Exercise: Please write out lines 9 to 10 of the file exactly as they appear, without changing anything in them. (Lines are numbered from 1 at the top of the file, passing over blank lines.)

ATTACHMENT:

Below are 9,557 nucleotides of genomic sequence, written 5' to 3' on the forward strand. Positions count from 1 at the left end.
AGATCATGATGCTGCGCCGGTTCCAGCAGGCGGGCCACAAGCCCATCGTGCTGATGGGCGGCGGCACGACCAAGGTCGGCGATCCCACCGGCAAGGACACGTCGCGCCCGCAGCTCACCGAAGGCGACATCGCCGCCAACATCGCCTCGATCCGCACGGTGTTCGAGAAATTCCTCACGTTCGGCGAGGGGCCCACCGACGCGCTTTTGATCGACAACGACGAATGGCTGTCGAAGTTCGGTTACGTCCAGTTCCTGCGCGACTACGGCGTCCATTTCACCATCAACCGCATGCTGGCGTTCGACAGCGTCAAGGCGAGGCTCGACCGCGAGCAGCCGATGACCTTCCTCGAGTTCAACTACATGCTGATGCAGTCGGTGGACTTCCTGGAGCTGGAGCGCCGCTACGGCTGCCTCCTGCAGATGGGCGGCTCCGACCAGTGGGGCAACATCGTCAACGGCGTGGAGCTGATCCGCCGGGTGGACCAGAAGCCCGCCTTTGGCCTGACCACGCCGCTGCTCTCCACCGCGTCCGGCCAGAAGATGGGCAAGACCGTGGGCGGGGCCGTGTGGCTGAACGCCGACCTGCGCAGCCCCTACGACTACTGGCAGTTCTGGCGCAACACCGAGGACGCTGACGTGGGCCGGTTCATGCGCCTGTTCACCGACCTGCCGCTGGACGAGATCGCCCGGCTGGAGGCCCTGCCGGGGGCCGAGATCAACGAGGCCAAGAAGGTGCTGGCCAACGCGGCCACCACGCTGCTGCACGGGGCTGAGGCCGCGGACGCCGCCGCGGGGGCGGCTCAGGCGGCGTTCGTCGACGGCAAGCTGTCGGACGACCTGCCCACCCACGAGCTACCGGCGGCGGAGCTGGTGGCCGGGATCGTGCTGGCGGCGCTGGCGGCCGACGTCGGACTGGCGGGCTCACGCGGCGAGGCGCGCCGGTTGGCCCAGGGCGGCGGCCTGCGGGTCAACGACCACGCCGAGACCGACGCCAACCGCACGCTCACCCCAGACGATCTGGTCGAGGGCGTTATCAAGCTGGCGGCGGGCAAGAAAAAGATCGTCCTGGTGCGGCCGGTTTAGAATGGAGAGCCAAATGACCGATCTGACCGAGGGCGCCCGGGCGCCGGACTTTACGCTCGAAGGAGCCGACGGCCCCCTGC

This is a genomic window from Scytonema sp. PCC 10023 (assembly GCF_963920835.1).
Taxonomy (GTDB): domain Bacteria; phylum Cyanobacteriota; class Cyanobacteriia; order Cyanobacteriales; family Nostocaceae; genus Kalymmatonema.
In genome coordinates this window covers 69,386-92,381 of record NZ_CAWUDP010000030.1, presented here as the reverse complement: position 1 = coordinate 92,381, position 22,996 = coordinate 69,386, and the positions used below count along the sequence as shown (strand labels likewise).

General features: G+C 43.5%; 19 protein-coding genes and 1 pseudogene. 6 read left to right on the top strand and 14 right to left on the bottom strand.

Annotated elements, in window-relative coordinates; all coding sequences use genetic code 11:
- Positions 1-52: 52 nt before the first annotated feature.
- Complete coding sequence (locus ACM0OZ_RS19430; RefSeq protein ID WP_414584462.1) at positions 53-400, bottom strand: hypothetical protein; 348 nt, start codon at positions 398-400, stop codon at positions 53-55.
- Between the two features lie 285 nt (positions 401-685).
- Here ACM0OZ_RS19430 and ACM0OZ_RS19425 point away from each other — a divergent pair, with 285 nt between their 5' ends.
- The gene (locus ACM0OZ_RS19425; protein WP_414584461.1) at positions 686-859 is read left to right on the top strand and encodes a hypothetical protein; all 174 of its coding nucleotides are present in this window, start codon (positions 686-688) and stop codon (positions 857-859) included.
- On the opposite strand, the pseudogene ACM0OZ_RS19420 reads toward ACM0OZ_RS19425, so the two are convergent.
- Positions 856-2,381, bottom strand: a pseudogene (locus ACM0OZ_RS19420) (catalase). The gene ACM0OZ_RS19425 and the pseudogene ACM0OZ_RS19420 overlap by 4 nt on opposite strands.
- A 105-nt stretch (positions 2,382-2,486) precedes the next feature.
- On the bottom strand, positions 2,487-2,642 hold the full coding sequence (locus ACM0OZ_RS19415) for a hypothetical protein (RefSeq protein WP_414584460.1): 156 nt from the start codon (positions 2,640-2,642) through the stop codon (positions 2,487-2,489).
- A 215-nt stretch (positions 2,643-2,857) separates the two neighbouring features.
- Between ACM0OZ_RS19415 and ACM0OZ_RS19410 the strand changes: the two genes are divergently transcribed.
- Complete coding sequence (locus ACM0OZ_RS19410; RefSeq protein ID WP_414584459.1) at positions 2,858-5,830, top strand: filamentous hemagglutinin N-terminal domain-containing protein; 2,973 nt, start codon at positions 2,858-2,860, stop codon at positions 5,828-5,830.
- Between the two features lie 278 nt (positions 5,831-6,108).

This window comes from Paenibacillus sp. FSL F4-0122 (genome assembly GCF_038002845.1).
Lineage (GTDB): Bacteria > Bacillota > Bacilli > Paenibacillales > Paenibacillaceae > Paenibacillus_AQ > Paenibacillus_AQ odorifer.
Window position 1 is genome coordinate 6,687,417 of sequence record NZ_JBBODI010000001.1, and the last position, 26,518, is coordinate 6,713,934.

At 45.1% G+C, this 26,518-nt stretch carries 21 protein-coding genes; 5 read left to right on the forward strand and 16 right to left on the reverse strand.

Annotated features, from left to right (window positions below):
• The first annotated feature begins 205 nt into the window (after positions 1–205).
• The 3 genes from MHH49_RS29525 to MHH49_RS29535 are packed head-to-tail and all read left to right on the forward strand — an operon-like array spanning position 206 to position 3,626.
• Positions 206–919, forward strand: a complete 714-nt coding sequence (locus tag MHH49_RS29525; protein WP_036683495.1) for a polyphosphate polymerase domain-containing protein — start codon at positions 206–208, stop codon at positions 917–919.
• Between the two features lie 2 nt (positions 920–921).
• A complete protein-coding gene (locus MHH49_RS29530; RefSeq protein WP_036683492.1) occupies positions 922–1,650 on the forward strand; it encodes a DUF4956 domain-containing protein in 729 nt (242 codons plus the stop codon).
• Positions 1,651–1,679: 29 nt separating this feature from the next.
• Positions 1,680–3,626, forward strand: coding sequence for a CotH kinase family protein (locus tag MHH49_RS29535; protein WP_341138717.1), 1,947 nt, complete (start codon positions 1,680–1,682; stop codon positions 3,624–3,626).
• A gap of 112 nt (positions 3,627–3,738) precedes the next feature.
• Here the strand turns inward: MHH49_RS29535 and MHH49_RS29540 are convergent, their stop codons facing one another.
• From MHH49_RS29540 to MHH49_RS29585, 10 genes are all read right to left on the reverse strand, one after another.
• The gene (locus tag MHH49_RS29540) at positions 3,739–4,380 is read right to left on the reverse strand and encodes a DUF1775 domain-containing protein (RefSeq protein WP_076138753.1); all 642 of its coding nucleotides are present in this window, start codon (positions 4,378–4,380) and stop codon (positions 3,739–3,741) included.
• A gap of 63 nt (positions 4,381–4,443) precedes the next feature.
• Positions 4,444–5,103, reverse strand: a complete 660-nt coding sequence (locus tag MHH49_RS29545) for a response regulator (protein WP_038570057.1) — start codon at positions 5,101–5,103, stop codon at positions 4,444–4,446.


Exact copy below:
- Complete coding sequence (locus ACM0OZ_RS19430; RefSeq protein ID WP_414584462.1) at positions 53-400, bottom strand: hypothetical protein; 348 nt, start codon at positions 398-400, stop codon at positions 53-55.
- Between the two features lie 285 nt (positions 401-685).